“For the past four months, gas prices in Europe have been decreasing and now the price of gas for the population in Ukraine is higher than the price of gas on the European market.”

The same statement warned that neighboring Russia might limit energy supplies to Ukraine from June 1, and that, from Jan. 1, Moscow might move to halt gas transit through Ukraine altogether, a move it said would result in significant financial losses and gas supply risks.

“These challenges require us to take effective and fast action,” the statement said.

An IMF spokesman was not immediately available to comment.

Prime Minister Volodymyr Groysman in March said he would urge the finance ministry and Naftogaz to start talks with the IMF to try to prevent any future rise in gas tariffs.

The government raised gas prices by nearly a quarter in October, allowing it to secure a new $3.9 billion stand-by aid agreement with the IMF.

According to a previously adopted government resolution, gas prices were due to rise by 15 percent from May 1. But earlier this week the government and Naftogaz agreed a slight decrease in tariffs.

Naftogaz said prices would fall by around 3.5 percent to 8,247 hryvnias ($310.56) per 1,000 cubic meters from May 1.

(Reporting by Pavel Polityuk; Writing by Andrew Osborn; Editing by Matthias Williams)

Source: OANN

Pumpjacks are seen against the setting sun at the Daqing oil field in Heilongjiang
FILE PHOTO: Pumpjacks are seen against the setting sun at the Daqing oil field in Heilongjiang province, China December 7, 2018. Picture taken December 7, 2018. REUTERS/Stringer

April 24, 2019

By Henning Gloystein

SINGAPORE (Reuters) – Oil prices fell on Wednesday amid signs that global markets remain adequately supplied despite a jump to 2019 highs this week on Washington’s push for tighter sanctions against Iran.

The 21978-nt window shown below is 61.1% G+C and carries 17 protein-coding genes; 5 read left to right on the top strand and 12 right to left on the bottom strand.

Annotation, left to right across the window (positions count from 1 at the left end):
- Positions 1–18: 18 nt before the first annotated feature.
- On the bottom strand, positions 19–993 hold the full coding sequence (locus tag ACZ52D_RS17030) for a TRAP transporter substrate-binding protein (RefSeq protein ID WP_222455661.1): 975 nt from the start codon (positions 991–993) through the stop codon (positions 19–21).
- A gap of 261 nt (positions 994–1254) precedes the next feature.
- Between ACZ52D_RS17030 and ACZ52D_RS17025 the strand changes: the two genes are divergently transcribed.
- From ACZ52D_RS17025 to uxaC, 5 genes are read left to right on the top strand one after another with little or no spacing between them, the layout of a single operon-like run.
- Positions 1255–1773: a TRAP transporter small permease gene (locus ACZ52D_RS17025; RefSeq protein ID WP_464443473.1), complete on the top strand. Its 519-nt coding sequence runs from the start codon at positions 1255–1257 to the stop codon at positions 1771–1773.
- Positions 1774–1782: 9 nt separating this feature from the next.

Brent crude futures were at $74.13 per barrel at 0456 GMT, down 38 cents, or 0.5 percent, from their last close.

U.S. West Texas Intermediate (WTI) crude futures were at $65.93 per barrel, down 37 cents, or 0.6 percent, from their previous settlement.

Crude oil prices for spot delivery rose to 2019 highs earlier in the week after the United States said on Monday it would end all exemptions for sanctions against Iran, demanding countries halt oil imports from Tehran from May or face punitive action from Washington.

The spot price surge has put the Brent forward curve into steep backwardation, in which prices for later delivery are cheaper than for prompt dispatch.

Stephen Schork of the Schork Report energy newsletter, said the shift to backwardation in the past four months was “a sign that the market’s underlying fundamentals have shifted away from a spot market that is well supplied to a market where demand is beginning to overtake supply.”

U.S. sanctions against oil exporter Iran were introduced in November 2018, but Washington allowed its largest buyers limited imports of crude for another half-year as an adjustment period.

With Iranian oil exports likely declining sharply from May as most countries bow to U.S. pressure, global crude markets are expected to tighten in the short-run, Goldman Sachs and Barclays bank said this week.

Despite the tight spot market, analysts said global oil markets remained adequately supplied thanks to ample spare capacity from the Middle East dominated Organization of the Petroleum Exporting Countries (OPEC), Russian and also the United States.

The International Energy Agency (IEA), a watchdog for oil consuming countries, said in a statement on Tuesday that markets are “adequately supplied” and that “global spare production capacity remains at comfortable levels.”

The biggest source of new oil supply comes from the United States, where crude oil production has already risen by more than 2 million barrels per day (bpd) since early 2018 to a record of more than 12 million bpd early this year, making America the world’s biggest oil producer ahead of Russia and Saudi Arabia.

“Total oil supplies from the United States are expected to grow by 1.6 million bpd this year,” the IEA said.

Commercial inventories in the United States are also high.

U.S. crude oil inventories rose by 6.9 million barrels in the week to April 19 to 459.6 million, data from industry group the American Petroleum Institute showed on Tuesday.

(Reporting by Henning Gloystein; editing by Richard Pullin)

Source: OANN